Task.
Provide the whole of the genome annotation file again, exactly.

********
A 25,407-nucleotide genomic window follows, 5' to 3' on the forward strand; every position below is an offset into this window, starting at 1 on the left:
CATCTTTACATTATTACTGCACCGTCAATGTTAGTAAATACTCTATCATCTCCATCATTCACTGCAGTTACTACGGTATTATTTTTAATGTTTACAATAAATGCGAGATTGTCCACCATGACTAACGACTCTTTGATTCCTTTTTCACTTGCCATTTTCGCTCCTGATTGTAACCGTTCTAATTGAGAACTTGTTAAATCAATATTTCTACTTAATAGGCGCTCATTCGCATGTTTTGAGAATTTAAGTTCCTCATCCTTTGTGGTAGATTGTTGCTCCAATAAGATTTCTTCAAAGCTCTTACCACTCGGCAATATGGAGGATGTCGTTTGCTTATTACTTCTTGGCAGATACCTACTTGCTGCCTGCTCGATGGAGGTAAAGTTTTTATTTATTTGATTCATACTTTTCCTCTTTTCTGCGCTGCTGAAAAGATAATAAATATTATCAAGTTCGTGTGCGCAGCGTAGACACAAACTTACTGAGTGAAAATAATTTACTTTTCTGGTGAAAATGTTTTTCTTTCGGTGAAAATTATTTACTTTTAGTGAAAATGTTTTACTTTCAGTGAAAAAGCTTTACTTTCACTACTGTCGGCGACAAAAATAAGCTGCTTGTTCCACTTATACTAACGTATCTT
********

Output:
A 25,407-nucleotide genomic window follows, 5' to 3' on the forward strand; every position below is an offset into this window, starting at 1 on the left:
CATCTTTACATTATTACTGCACCGTCAATGTTAGTAAATACTCTATCATCTCCATCATTCACTGCAGTTACTACGGTATTATTTTTAATGTTTACAATAAATGCGAGATTGTCCACCATGACTAACGACTCTTTGATTCCTTTTTCACTTGCCATTTTCGCTCCTGATTGTAACCGTTCTAATTGAGAACTTGTTAAATCAATATTTCTACTTAATAGGCGCTCATTCGCATGTTTTGAGAATTTAAGTTCCTCATCCTTTGTGGTAGATTGTTGCTCCAATAAGATTTCTTCAAAGCTCTTACCACTCGGCAATATGGAGGATGTCGTTTGCTTATTACTTCTTGGCAGATACCTACTTGCTGCCTGCTCGATGGAGGTAAAGTTTTTATTTATTTGATTCATACTTTTCCTCTTTTCTGCGCTGCTGAAAAGATAATAAATATTATCAAGTTCGTGTGCGCAGCGTAGACACAAACTTACTGAGTGAAAATAATTTACTTTTCTGGTGAAAATGTTTTTCTTTCGGTGAAAATTATTTACTTTTAGTGAAAATGTTTTACTTTCAGTGAAAAAGCTTTACTTTCACTACTGTCGGCGACAAAAATAAGCTGCTTGTTCCACTTATACTAACGTATCTT